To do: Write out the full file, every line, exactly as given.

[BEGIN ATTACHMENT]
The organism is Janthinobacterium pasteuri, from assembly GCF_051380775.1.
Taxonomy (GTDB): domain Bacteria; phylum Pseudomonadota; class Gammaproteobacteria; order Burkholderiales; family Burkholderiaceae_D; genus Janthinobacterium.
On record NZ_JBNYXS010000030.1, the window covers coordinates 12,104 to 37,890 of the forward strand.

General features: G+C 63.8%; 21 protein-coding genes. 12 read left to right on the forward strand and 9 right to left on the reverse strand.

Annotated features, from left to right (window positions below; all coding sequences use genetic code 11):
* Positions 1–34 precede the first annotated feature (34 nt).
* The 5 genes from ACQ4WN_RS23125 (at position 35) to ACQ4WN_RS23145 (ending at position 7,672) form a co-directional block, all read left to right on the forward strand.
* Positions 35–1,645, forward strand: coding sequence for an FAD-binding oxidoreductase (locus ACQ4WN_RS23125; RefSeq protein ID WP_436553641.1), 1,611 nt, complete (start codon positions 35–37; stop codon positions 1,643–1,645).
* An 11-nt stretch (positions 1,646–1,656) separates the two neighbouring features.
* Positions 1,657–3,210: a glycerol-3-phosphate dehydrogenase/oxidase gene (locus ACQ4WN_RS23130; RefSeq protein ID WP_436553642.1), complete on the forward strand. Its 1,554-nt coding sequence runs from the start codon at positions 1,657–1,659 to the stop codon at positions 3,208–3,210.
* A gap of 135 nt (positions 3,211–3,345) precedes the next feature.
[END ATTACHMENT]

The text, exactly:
The organism is Janthinobacterium pasteuri, from assembly GCF_051380775.1.
Taxonomy (GTDB): domain Bacteria; phylum Pseudomonadota; class Gammaproteobacteria; order Burkholderiales; family Burkholderiaceae_D; genus Janthinobacterium.
On record NZ_JBNYXS010000030.1, the window covers coordinates 12,104 to 37,890 of the forward strand.

General features: G+C 63.8%; 21 protein-coding genes. 12 read left to right on the forward strand and 9 right to left on the reverse strand.

Annotated features, from left to right (window positions below; all coding sequences use genetic code 11):
* Positions 1–34 precede the first annotated feature (34 nt).
* The 5 genes from ACQ4WN_RS23125 (at position 35) to ACQ4WN_RS23145 (ending at position 7,672) form a co-directional block, all read left to right on the forward strand.
* Positions 35–1,645, forward strand: coding sequence for an FAD-binding oxidoreductase (locus ACQ4WN_RS23125; RefSeq protein ID WP_436553641.1), 1,611 nt, complete (start codon positions 35–37; stop codon positions 1,643–1,645).
* An 11-nt stretch (positions 1,646–1,656) separates the two neighbouring features.
* Positions 1,657–3,210: a glycerol-3-phosphate dehydrogenase/oxidase gene (locus ACQ4WN_RS23130; RefSeq protein ID WP_436553642.1), complete on the forward strand. Its 1,554-nt coding sequence runs from the start codon at positions 1,657–1,659 to the stop codon at positions 3,208–3,210.
* A gap of 135 nt (positions 3,211–3,345) precedes the next feature.